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Turnkey Procurement a Key to Success on Navy Hospital Job

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The U.S. Navy's new $455-million Replacement Hospital project in Oceanside, Calif., is not only $100 million under budget and six months ahead of schedule but also one of the first major U.S. design-build projects of its kind to use a unique 100% turnkey equipment procurement process, according to the project team.

Photo by Greg Aragon
The $455-million Replacement Hospital project at Camp Pendleton is ahead of schedule.
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Clark/McCarthy Joint Venture is performing the design-build contract with full medical planning, including all equipment procurement, coordination, installation and training. "We are not aware of another major health-care facility where the same entity was responsible for design, construction and medical equipment all under the same contract umbrella," says Carlos Gonzalez, project director.

The turnkey delivery method is the reason for the project's cost and time savings, Gonzalez says. "It gave us full visibility into all of the equipment decisions, and we could then adapt when needed or provide good advice to our client about the consequences of making one decision versus another," he adds.

Located on 73 acres at Camp Pendleton, the 500,000-sq-ft hospital is scheduled to complete this December. It will contain 62 beds, 10 operating rooms, 26 emergency-room beds, 205 exam rooms and 200 procedure rooms.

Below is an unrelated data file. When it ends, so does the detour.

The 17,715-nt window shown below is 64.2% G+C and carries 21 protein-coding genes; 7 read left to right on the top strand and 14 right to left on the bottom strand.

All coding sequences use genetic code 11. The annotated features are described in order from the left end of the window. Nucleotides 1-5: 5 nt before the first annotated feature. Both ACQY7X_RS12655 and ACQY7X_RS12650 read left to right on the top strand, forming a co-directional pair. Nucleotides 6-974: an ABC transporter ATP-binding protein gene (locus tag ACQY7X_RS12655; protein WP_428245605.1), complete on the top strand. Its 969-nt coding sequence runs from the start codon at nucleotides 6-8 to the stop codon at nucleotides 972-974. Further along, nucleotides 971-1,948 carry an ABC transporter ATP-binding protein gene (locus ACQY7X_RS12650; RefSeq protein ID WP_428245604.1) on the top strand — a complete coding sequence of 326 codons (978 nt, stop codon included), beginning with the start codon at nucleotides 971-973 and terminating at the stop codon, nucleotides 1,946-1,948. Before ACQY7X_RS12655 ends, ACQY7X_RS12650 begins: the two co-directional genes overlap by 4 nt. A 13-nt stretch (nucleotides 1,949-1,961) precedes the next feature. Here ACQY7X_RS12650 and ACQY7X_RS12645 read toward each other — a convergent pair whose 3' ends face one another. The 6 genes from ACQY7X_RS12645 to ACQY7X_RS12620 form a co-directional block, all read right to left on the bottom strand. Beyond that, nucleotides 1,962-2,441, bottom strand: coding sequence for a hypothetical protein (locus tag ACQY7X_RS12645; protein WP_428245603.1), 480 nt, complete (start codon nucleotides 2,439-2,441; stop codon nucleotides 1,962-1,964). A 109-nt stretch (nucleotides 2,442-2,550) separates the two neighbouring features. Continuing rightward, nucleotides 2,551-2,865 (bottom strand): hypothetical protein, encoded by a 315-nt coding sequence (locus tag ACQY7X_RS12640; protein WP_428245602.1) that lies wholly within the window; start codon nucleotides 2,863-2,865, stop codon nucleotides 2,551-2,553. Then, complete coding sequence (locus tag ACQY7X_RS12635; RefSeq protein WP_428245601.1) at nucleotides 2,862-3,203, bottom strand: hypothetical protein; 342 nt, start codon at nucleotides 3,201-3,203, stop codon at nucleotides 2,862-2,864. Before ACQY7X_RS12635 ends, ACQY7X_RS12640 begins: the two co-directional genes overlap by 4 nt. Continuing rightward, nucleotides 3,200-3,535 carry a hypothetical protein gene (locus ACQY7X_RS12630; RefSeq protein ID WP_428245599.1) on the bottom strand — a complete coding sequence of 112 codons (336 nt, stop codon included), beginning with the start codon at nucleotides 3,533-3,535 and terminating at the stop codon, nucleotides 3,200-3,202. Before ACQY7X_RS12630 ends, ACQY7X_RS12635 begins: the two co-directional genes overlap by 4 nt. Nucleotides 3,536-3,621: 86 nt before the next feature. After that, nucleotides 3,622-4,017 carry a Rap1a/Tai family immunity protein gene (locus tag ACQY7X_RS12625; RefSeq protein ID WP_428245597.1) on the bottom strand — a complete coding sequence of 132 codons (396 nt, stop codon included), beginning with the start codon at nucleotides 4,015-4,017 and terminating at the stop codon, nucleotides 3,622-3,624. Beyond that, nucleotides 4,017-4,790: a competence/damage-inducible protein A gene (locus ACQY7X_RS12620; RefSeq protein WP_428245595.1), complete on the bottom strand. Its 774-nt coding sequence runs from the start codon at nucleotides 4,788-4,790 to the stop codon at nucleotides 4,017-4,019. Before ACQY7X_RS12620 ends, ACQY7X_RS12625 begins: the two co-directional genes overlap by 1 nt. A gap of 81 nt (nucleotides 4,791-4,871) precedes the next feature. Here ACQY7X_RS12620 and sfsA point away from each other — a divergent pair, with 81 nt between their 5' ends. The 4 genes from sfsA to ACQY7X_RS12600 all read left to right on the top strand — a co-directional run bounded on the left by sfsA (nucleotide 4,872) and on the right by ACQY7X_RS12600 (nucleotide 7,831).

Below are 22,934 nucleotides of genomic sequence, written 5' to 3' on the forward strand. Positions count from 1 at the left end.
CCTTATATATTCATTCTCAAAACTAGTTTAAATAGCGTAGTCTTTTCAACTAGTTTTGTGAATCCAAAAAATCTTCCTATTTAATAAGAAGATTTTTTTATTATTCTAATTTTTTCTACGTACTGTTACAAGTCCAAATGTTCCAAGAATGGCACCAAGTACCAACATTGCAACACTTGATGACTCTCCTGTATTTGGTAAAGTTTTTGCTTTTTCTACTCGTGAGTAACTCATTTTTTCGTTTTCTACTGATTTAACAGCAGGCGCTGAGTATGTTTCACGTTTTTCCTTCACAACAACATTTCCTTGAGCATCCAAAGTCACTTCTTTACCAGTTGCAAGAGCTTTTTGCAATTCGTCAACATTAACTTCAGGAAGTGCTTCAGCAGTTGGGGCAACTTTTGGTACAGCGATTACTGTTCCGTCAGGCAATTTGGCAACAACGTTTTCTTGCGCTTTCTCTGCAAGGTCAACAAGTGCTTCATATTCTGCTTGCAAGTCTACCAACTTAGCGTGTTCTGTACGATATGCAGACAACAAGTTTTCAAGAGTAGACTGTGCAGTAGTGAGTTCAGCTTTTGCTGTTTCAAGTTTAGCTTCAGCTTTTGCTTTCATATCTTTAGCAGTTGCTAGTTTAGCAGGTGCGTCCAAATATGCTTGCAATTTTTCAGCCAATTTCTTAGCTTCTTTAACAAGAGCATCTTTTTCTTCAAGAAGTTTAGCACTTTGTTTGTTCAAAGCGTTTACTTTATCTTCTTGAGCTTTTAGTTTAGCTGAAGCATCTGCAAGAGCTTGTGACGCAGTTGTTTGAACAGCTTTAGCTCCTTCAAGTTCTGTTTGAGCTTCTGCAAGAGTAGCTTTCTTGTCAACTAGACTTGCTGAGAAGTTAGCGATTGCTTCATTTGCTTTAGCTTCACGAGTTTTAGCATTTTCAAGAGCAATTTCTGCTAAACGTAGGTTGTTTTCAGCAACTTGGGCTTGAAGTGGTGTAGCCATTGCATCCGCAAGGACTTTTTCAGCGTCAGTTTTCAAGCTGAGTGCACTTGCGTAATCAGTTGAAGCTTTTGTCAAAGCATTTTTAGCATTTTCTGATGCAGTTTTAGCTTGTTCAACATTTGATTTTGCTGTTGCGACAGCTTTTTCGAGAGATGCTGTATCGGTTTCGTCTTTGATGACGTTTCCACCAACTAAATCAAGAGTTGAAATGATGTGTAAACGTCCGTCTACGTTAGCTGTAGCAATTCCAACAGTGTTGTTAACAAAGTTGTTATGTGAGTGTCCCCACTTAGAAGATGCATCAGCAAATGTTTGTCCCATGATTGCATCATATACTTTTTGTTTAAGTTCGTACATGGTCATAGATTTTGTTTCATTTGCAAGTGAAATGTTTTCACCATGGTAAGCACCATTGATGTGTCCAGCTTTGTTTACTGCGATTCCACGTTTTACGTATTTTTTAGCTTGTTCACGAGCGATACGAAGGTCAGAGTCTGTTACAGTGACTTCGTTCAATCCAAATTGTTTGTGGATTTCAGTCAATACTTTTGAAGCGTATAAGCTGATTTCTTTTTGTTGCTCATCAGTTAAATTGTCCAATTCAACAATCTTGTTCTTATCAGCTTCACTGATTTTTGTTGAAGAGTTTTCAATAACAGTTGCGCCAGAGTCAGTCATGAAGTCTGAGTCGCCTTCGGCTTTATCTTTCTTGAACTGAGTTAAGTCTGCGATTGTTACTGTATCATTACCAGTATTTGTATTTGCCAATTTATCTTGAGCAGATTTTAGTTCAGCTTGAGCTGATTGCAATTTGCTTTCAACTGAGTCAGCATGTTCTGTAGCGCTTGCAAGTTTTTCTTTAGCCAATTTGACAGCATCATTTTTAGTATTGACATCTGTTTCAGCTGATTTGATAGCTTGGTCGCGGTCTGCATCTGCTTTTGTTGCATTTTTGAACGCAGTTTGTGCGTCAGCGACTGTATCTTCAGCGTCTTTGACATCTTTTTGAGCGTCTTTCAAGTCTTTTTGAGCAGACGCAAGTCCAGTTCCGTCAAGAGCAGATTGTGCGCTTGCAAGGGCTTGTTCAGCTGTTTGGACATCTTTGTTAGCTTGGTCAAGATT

HKS Inc., Los Angeles, is the project architect for the design-build team, and HDR, Inc., San Diego, is the master architect. The project will meet LEED Gold standards and features healing gardens, green roofs, expansive atriums for daylighting and a 170-kW photovoltaic system.

Combining design-build and medical planning "allows the project team to save time and work more efficiently," says Cmdr. Dude Underwood, the resident officer in charge of construction.

Underwood says design-build is "atypical" for Navy medical projects, but the client went with it because of time and money.

"As a Recovery Act project, we had a compressed schedule on the funds, which expire this September," he says. "And that time line was significantly shorter than we would have been able to deliver using a traditional deliver method." He estimates that, without using design-build, the project would have taken 18 months longer.

Because of the equipment procurement process, Underwood and Gonzalez say the hospital will be finished with less than 2% in change orders, accounting for a big part of the project's savings.

Gonzalez says the idea of the design-builder in charge of the procurement process is particularly useful when it comes to hospital areas such as MRI rooms, which can be the most complex to build.


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